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15 Mar 2017

The dangers of Shadow IT for businesses

Shadow IT refers to the common practice when an employee or a department outside of IT install unauthorised applications or software for business use that are not approved by the organisation’s IT team.

This can pose major security threats for an organisation, as without the right consent, deployment of applications and software can be opening up an otherwise secure network to malicious cybersecurity attacks.

Many employees decide to use unauthorized applications because they offer better flexibility, collaboration or file sharing than some organisations currently allow.

Whilst many companies have strict rules about what information is shared outside of the organisation - with some even going as far as a ban on external hardware such as USB sticks or disks - these rules are quickly bypassed when employees are able to download free consumer file sharing applications such as Dropbox or Google Drive, and export or send company-owned files outside of the organisation.  

Gartner predict that by 2020, a third of security attacks will be as a result of shadow IT resources.

This poses a great risk for organisations as without having a procedure in place to detect shadow IT applications, this makes the organisation extremely vulnerable.

In addition to this, it is more difficult for IT departments to detect between shadow IT and genuine bad actors infiltrating the system.

We are already seeing the real life consequences of this, with the CIO for the Department of Transport discovering it’s network was compromised by shadow IT after trying to roll out Microsoft Office 365 and finding hundreds of unauthorised devices across its sprawling network (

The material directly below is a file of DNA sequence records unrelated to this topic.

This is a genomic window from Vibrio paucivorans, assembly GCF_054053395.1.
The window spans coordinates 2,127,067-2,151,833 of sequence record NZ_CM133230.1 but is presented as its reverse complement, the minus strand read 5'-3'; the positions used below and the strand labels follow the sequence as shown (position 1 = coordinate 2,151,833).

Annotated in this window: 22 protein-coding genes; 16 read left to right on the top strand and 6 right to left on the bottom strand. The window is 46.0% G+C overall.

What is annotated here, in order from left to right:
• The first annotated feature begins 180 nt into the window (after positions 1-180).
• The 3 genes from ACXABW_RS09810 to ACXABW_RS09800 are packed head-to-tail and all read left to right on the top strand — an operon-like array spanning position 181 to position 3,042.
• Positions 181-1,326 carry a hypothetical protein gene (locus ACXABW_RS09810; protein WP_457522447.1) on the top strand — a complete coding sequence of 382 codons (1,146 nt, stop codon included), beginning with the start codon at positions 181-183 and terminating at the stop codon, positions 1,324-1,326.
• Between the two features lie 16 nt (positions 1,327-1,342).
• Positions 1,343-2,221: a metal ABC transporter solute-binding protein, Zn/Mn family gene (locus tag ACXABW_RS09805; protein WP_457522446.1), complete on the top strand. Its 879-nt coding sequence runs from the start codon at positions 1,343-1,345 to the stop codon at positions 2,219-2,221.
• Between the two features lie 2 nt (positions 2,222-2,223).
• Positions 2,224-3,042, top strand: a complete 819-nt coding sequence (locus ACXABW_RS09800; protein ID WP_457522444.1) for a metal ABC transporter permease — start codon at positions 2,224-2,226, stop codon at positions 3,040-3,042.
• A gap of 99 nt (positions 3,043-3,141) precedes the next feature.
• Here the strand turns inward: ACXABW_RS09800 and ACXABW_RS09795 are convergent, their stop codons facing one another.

How do you overcome the use of Shadow IT in your organisation?

  1. Listen to your staff: Quite often employees are installing additional software or applications because their needs are not fulfilled with the current technology they have available to them. Business technology needs to make a substantial effort to keep up with consumer technology, as consumers are demanding technology that allows them to be ‘always on’, allowing collaboration, information sharing and social interactions at a time that suits them, and these consumers are also your employees. Many organisations are still stuck in the past and although their corporate infrastructure hasn’t evolved to cloud technology, the way their employees are working has. By asking employees the kind of technology they want to be using, you put the decision back in their hands but retain control, meaning your IT team can roll out the solutions people want to use in line with business systems management procedures.
  2. Bolster your security: A lot of these apps and consumer software tools are downloaded from the internet. An easy fix would be to filter these kind of sites so your employees can’t receive access. A simple block soon let’s them know that there is a reason the IT department wouldn’t want them to be accessing this kind of content, and therefore may encourage them to enlist the advice and support of the IT team, instead of going it alone. You also need to make sure you have the right network security in place to counteract any threats that could come along with these installs. Additional software means additional points of entry for an attack, so you need the right security in place to be able to detect threats before they happen.

If you’re interested in discussing with Smoothwall whether you have a Shadow IT problem, and how our solution may help you overcome it, contact us today.

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